YP Letters: Why Obama should not interfere in EU referendum

British Prime Minister David Cameron, left, speaks with European Commission President Jean-Claude Juncker during a round table meeting at the EU summit on the migration crisis.

British Prime Minister David Cameron, left, speaks with European Commission President Jean-Claude Juncker during a round table meeting at the EU summit on the migration crisis.

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From: Terry Palmer, South Lea Avenue, Hoyland, Barnsley.

THE resentment against President Obama’s plan to come to the UK and to speak in favour of the ‘Remainiacs’ continues to cause lively debate (David Owen, The Yorkshire Post, March 18).

I bet the Americans would not take kindly to foreigners tampering with their constitutional arrangements, and suggesting that the USA subject itself to supranational institutions, and yet that is what Obama proposes to do in Britain.

He proposes to exploit “the feel-good factor” of Her Majesty’s 90th birthday, and Shakespeare’s 400th anniversary to “reinforce his plea”. I should have thought that two such quintessentially British institutions as the Monarch and the Bard would have the reverse effect.

From: Ian Smith, Colston Close, Bradford.

YOUR correspondent Gary Mason suggests that the Leave EU campaigners should make a convincing argument that the UK would benefit from an exit (The Yorkshire Post, March 15).

I imagine that the entire group of ‘Out’ campaigners would have immigration, red tape and sovereignty, as he mentions, on their lists of reason to leave.

Added to them would be democracy of course – deciding upon our own governing every few years, with the ability, supported by the media, to hold Parliamentarians to account in between; plus fewer mandarins to kowtow to. Then there’s financial control – instead of giving £1 to the EU and receiving 35p in return, we’d keep that pound to spend more effectively on the myriad of causes in the UK, including farmers and the NHS he refers to. Better people can elucidate upon the Leave EU cause, but if these points are amongst their claims, then they’ve convinced me.

From: Ralph H Sutcliffe, Sands Lane, Mirfield.

BOTH sides in the EU debate have a view on what they believe will happen after the referendum on June 23, but the reality is that nobody knows so let us look at what is not in dispute and is unlikely to change:

Official population projections indicate that if net migration averages 185,000 a year over the next 25 years, our population is set to grow by nearly 10 million. That’s 10 more cities the size of Birmingham. To put that in context, the current rate is 330,000 a year.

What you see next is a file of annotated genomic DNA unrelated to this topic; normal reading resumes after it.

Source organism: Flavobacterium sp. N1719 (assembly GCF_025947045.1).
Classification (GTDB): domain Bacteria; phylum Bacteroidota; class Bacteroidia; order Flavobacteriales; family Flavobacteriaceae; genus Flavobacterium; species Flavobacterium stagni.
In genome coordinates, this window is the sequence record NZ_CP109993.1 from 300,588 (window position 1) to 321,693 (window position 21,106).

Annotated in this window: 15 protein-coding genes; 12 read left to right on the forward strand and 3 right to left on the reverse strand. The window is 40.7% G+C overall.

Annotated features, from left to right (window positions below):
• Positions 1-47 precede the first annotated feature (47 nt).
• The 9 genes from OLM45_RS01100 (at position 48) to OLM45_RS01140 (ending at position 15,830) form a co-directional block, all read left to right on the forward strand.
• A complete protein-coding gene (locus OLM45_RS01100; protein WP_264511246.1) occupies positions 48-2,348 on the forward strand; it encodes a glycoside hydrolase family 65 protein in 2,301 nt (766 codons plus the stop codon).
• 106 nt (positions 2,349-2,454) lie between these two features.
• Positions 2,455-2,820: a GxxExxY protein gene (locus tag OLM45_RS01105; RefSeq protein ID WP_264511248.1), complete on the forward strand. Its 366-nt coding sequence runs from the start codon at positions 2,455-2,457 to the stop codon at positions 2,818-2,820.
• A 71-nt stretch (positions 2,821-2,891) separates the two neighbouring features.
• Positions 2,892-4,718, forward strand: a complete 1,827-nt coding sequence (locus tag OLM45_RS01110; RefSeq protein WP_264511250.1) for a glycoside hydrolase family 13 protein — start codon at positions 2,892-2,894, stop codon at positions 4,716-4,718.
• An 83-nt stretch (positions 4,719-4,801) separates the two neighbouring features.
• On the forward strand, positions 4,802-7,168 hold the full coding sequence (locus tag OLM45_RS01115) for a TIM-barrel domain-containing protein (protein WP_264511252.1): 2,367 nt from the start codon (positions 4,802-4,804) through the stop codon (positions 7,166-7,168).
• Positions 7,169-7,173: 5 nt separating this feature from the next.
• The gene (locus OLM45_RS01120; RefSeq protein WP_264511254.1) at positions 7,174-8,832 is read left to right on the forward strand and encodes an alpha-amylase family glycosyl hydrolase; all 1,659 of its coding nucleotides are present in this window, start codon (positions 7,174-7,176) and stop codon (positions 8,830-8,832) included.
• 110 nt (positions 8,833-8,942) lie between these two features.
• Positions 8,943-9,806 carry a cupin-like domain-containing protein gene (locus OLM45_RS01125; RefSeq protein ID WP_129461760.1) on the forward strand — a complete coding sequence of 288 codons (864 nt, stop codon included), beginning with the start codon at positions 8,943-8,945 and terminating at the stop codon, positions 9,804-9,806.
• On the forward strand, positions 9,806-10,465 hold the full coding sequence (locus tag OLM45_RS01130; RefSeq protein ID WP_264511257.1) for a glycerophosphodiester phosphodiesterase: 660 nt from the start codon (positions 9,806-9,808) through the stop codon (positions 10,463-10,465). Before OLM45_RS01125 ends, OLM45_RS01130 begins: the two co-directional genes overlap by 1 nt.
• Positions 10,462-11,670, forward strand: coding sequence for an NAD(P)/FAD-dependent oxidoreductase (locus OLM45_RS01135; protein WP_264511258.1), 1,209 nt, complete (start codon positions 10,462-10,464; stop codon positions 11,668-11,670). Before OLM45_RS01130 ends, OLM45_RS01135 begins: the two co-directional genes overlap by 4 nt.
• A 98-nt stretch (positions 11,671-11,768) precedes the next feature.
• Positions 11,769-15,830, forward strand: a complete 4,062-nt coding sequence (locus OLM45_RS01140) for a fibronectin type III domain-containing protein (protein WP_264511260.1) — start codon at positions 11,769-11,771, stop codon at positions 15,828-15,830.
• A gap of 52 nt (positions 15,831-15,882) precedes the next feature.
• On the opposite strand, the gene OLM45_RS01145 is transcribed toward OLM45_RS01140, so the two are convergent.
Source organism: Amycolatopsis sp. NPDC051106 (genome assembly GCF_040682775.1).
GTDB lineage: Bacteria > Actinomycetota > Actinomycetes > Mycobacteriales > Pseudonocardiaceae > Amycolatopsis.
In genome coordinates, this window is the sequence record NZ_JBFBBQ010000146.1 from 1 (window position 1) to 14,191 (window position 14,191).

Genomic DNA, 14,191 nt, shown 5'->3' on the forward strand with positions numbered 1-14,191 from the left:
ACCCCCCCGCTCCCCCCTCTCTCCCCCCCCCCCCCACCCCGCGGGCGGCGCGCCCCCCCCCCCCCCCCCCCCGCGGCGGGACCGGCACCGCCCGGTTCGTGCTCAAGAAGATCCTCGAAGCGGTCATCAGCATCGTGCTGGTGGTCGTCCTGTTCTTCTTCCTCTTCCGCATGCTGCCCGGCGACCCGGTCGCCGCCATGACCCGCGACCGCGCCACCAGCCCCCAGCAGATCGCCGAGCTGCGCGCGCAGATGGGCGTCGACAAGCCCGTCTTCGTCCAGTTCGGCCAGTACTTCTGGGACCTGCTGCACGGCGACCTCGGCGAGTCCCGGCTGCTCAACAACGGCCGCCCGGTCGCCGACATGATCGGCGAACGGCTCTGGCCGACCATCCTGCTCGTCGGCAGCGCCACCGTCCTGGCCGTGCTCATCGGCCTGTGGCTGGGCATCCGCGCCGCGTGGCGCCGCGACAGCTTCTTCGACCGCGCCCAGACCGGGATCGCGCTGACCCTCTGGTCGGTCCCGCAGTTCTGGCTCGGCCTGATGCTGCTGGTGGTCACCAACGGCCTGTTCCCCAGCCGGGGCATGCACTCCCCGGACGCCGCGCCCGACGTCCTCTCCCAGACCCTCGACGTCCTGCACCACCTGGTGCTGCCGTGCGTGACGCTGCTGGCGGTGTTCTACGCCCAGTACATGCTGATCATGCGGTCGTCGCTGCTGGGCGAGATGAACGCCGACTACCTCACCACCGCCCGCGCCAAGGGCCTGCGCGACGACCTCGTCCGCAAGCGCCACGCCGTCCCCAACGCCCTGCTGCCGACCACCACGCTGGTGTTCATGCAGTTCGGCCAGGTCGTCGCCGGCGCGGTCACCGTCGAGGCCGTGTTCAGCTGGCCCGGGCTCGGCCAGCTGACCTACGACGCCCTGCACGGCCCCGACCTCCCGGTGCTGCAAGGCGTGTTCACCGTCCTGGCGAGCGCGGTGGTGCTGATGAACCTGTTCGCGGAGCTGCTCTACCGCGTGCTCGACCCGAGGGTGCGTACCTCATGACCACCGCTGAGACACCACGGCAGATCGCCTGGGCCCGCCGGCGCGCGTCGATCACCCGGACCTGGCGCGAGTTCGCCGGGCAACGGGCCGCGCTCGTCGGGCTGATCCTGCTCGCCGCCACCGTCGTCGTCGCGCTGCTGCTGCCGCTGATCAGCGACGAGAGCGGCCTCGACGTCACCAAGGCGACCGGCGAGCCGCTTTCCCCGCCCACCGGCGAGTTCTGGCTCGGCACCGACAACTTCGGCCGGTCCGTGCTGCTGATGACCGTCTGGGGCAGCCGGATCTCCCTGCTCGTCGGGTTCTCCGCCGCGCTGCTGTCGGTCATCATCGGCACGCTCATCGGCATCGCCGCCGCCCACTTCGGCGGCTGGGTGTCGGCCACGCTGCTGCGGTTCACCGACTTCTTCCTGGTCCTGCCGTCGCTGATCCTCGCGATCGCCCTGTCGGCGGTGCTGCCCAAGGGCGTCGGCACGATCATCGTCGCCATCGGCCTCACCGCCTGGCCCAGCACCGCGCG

The EU turns a blind eye to corruption and waste. The UK contributes around £33m per day net in contributions to the EU. Much of our law-making is determined in Brussels by bureaucrats who have no accountability to UK voters. The balance of trade is hugely in the EU’s favour. It is perhaps significant the above assertions receive little attention from the ‘Remain’ campaigners. Could it be that, deep down, they don’t believe they have a case to make?

From: Les Arnott, Athelstan Road, Sheffield.

JOHN S Murray’s letter (The Yorkshire Post, March 17) made me laugh before I realised how badly some have been duped.

This man is prepared to sell our sovereignty; accept corruption, welcome bureaucracy; see us swamped by immigration; have us turned into paupers – all so going through passport control is not too arduous?

He argues in favour of the euro – well, the EU will still have it! He argues that he wants to work, study and holiday in the EU. Well, what will stop him? I studied at university pre-Common Market/EU in Madrid - and worked, too! I was also permitted to go on holidays throughout Europe.

From: G Wright, Fieldside Court, Tadcaster.

A NUMBER of correspondents have emphasised the need for more objective information on the Brexit question as opposed to the subjective and often emotional views peddled by the leading spokespersons for the various interested parties. The EU has 27 departments, headed by unelected Commissioners from member states with offices, staff, budgets and some with separate Press offices. At the head of these departments is Jean-Claude Juncker, whose claim to fame is that of having been President of Luxemburg, which has a population smaller than Leeds. All of these departments have responsibility which in some cases are vague and others overlapping or duplicated.

Of the 27 Commissioner heads of departments, perusal of their CVs show only five have participated in commerce, trade or wealth creation.

Given that one department has a remit for “foreign affairs” another for “enlargement negotiations” and yet another for “international negotiations”, it seems surprising that the US Secretary of State, John Kerry, has been engaged in advising Albania on steps needed in the preparation of its application for EU membership.

From: Nick Martinek, Briarlyn Road, Huddersfield.

WHEN the UK signs a normal treaty, the specific agreement is limited and unchanging. Unlike treaties signed with the EU, the treaties of Rome, SEA, Maastricht, Amsterdam, Nice, Lisbon (by way of Spinelli, and the Constitution) to create the TEU and TFEU, have all increased the power of the EU step by step.

EU treaties are enablers rather than specific agreements. This results in the continual transfer of power from the nation state to the EU in a one-way process that is so well known that it is called “the ratchet”.

There is no evidence this would not continue, either. Leaving the EU is not a cure for politicians, like David Cameron, who don’t want independence for our country, but it’s a start.

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